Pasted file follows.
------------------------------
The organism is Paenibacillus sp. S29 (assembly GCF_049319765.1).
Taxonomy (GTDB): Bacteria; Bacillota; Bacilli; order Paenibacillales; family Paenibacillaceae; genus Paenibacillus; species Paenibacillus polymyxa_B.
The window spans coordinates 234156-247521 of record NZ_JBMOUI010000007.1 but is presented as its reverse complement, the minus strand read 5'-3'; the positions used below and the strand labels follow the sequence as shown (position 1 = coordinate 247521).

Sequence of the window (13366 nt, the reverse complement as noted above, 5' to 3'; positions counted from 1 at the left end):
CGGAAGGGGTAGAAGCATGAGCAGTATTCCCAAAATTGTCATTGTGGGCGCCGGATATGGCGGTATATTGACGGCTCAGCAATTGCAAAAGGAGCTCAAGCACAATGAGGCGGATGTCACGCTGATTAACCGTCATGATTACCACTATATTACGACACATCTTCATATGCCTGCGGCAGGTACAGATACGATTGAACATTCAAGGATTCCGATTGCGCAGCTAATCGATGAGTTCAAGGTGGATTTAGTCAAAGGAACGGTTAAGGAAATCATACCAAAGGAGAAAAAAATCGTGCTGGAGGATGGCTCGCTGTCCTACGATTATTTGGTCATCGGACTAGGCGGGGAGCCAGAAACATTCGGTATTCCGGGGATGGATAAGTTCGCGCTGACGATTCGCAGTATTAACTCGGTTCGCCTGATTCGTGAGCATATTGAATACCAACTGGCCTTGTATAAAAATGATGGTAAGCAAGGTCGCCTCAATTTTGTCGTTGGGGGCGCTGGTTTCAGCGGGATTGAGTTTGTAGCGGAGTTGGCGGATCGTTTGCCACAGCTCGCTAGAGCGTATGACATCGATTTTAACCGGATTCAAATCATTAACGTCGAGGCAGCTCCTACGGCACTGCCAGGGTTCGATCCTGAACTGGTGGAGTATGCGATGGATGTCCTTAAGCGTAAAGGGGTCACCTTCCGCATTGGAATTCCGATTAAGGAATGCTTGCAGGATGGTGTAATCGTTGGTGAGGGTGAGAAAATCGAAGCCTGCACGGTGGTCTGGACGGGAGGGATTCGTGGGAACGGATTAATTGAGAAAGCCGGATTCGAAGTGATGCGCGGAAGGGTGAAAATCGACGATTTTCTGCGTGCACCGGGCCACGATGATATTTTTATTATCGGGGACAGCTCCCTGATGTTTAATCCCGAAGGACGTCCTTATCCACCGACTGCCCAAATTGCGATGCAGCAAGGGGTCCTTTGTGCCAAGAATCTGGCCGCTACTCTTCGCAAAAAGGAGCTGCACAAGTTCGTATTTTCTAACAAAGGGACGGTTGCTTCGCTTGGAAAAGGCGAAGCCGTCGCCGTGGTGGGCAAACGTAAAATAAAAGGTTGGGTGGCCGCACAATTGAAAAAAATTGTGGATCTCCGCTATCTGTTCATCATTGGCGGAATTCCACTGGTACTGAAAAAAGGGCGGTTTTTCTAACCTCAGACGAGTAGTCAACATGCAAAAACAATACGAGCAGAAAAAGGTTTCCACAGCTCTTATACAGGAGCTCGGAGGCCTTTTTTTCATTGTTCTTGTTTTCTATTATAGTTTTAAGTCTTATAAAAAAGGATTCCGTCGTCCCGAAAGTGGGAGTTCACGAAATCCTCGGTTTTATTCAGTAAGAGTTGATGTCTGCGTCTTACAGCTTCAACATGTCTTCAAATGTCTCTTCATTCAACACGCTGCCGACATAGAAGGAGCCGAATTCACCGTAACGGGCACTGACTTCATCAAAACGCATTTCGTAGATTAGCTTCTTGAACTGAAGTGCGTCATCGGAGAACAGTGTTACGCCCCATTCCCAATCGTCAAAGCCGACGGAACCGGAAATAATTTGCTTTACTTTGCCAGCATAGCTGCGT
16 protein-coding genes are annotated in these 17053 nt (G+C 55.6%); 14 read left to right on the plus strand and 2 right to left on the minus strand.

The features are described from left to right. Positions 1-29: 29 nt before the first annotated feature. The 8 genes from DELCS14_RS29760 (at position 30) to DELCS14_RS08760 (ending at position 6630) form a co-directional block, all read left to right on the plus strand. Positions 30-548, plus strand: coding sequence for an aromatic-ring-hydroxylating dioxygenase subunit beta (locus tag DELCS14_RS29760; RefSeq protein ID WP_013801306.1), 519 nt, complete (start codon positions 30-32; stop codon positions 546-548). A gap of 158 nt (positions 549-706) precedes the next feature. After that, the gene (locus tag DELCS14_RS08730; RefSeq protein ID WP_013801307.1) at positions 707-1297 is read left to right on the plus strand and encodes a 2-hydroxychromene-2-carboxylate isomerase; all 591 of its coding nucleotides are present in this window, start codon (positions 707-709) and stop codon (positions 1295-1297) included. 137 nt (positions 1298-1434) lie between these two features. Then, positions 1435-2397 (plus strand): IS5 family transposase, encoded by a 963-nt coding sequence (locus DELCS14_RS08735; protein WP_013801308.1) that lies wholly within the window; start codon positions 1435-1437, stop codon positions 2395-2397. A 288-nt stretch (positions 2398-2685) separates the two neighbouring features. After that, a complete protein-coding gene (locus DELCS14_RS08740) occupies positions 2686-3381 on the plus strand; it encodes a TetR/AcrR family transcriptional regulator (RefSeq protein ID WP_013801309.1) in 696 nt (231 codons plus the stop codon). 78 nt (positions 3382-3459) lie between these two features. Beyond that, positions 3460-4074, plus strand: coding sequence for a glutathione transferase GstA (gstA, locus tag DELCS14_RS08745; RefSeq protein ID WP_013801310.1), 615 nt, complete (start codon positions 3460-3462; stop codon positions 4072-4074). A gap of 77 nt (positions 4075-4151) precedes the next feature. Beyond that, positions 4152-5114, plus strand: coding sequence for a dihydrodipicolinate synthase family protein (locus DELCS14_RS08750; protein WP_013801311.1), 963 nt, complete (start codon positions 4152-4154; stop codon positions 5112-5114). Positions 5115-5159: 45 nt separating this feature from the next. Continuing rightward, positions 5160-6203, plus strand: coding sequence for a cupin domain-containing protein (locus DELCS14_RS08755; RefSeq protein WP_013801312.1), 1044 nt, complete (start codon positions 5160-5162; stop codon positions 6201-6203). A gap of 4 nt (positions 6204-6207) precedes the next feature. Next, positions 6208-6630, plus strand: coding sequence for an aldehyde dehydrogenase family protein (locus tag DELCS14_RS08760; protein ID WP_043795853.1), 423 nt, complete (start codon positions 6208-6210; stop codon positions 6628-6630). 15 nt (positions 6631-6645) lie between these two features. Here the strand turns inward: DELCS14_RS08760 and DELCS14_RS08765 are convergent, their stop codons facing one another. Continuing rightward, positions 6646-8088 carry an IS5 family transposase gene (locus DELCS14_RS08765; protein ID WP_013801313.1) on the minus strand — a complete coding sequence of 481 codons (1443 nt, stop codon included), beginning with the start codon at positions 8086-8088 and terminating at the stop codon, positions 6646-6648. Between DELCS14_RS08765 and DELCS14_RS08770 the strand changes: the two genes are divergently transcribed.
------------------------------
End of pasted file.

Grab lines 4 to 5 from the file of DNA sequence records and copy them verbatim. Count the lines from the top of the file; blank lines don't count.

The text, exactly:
Sequence of the window (13366 nt, the reverse complement as noted above, 5' to 3'; positions counted from 1 at the left end):
CGGAAGGGGTAGAAGCATGAGCAGTATTCCCAAAATTGTCATTGTGGGCGCCGGATATGGCGGTATATTGACGGCTCAGCAATTGCAAAAGGAGCTCAAGCACAATGAGGCGGATGTCACGCTGATTAACCGTCATGATTACCACTATATTACGACACATCTTCATATGCCTGCGGCAGGTACAGATACGATTGAACATTCAAGGATTCCGATTGCGCAGCTAATCGATGAGTTCAAGGTGGATTTAGTCAAAGGAACGGTTAAGGAAATCATACCAAAGGAGAAAAAAATCGTGCTGGAGGATGGCTCGCTGTCCTACGATTATTTGGTCATCGGACTAGGCGGGGAGCCAGAAACATTCGGTATTCCGGGGATGGATAAGTTCGCGCTGACGATTCGCAGTATTAACTCGGTTCGCCTGATTCGTGAGCATATTGAATACCAACTGGCCTTGTATAAAAATGATGGTAAGCAAGGTCGCCTCAATTTTGTCGTTGGGGGCGCTGGTTTCAGCGGGATTGAGTTTGTAGCGGAGTTGGCGGATCGTTTGCCACAGCTCGCTAGAGCGTATGACATCGATTTTAACCGGATTCAAATCATTAACGTCGAGGCAGCTCCTACGGCACTGCCAGGGTTCGATCCTGAACTGGTGGAGTATGCGATGGATGTCCTTAAGCGTAAAGGGGTCACCTTCCGCATTGGAATTCCGATTAAGGAATGCTTGCAGGATGGTGTAATCGTTGGTGAGGGTGAGAAAATCGAAGCCTGCACGGTGGTCTGGACGGGAGGGATTCGTGGGAACGGATTAATTGAGAAAGCCGGATTCGAAGTGATGCGCGGAAGGGTGAAAATCGACGATTTTCTGCGTGCACCGGGCCACGATGATATTTTTATTATCGGGGACAGCTCCCTGATGTTTAATCCCGAAGGACGTCCTTATCCACCGACTGCCCAAATTGCGATGCAGCAAGGGGTCCTTTGTGCCAAGAATCTGGCCGCTACTCTTCGCAAAAAGGAGCTGCACAAGTTCGTATTTTCTAACAAAGGGACGGTTGCTTCGCTTGGAAAAGGCGAAGCCGTCGCCGTGGTGGGCAAACGTAAAATAAAAGGTTGGGTGGCCGCACAATTGAAAAAAATTGTGGATCTCCGCTATCTGTTCATCATTGGCGGAATTCCACTGGTACTGAAAAAAGGGCGGTTTTTCTAACCTCAGACGAGTAGTCAACATGCAAAAACAATACGAGCAGAAAAAGGTTTCCACAGCTCTTATACAGGAGCTCGGAGGCCTTTTTTTCATTGTTCTTGTTTTCTATTATAGTTTTAAGTCTTATAAAAAAGGATTCCGTCGTCCCGAAAGTGGGAGTTCACGAAATCCTCGGTTTTATTCAGTAAGAGTTGATGTCTGCGTCTTACAGCTTCAACATGTCTTCAAATGTCTCTTCATTCAACACGCTGCCGACATAGAAGGAGCCGAATTCACCGTAACGGGCACTGACTTCATCAAAACGCATTTCGTAGATTAGCTTCTTGAACTGAAGTGCGTCATCGGAGAACAGTGTTACGCCCCATTCCCAATCGTCAAAGCCGACGGAACCGGAAATAATTTGCTTTACTTTGCCAGCATAGCTGCGT